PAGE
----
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What’s going to replace our technology? I’m a skeptic that anything is. It’s the other way around: our technology is finding its way into a variety of other fields. I view the integrated-circuit technology as the way you make complex structures of materials layer by layer. We got the biology industry making their gene chips using our technology, and all these little MEMS, or microelectromechanical systems. This technology is just very versatile in making these microstructures, and I don’t think it’s likely to be replaced by something else.

TR: What concerns you most about the technological road ahead?
Moore: One concern I have is the rate at which the U.S. is training engineers. We are squandering a good portion of our lead in the world by not training enough of our people so that they can be major participants in industry. There are really good jobs that are going begging, and many of them are getting exported. Intel has technical operations in China, Russia, India and so forth, and we have them there frankly to a significant extent because that’s where there are trained people. I guess I’m still sufficiently U.S. oriented that I cringe to see the quality of jobs we’re exporting overseas.

TR: Does that mean we haven’t motivated people in this way?
Moore: That’s exactly what it means. Frankly, our schools K through 12 have not done a good job with the basic programs necessary to motivate people in the direction of a technical career. Technical careers start early. I don’t think you can wait until people start college to convince them they ought to become engineers, if they don’t know how to multiply and divide. I know in my case I knew generally the direction I wanted to go in before I started high school.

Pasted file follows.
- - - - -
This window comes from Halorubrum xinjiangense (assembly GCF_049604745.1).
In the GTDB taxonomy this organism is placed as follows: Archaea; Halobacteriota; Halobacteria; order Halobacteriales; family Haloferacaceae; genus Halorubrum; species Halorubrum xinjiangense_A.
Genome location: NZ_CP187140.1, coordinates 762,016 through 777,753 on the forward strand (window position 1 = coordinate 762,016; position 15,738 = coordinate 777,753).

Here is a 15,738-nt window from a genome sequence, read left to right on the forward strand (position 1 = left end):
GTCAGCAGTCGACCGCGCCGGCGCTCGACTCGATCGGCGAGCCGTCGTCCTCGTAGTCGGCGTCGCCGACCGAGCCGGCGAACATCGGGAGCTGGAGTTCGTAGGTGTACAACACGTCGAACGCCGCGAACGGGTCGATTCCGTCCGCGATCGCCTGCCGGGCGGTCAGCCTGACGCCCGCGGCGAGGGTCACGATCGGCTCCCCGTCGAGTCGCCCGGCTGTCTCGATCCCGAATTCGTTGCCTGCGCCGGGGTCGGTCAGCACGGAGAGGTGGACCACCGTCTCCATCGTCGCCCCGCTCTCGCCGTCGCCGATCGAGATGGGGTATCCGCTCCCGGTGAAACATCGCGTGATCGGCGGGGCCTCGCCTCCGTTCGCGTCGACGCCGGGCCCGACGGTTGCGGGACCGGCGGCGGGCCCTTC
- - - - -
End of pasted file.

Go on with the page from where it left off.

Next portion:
TR: But with the foundation, you didn’t want to get into K through 12 education, to try to promote more people to go into engineering?
Moore: Not unless we had some special new idea for doing it. So many people are tackling it in so many ways, it’s awfully hard to know how to do something different and have an impact. It’s kind of like solving world hunger, the way I look at it.

TR: So instead the foundation focuses more on higher education and science. What were your motivations for starting it, and what do they say about the role of government in funding scientific and technological research?
Moore: The way research is funded in the U.S., with peer review and government projects and the like, does a very good job on the mainstream. Established scientists who are in the system continue to get support. It’s a lot harder for unusual, possibly harebrained ideas to get funded. Those don’t do so well in peer review, typically; and new people trying to get started, or established scientists trying to change fields, have trouble getting support. So I hope we’ll be able to find some projects like that-some of which will be complete failures, but a few of which I hope will open up some new areas.

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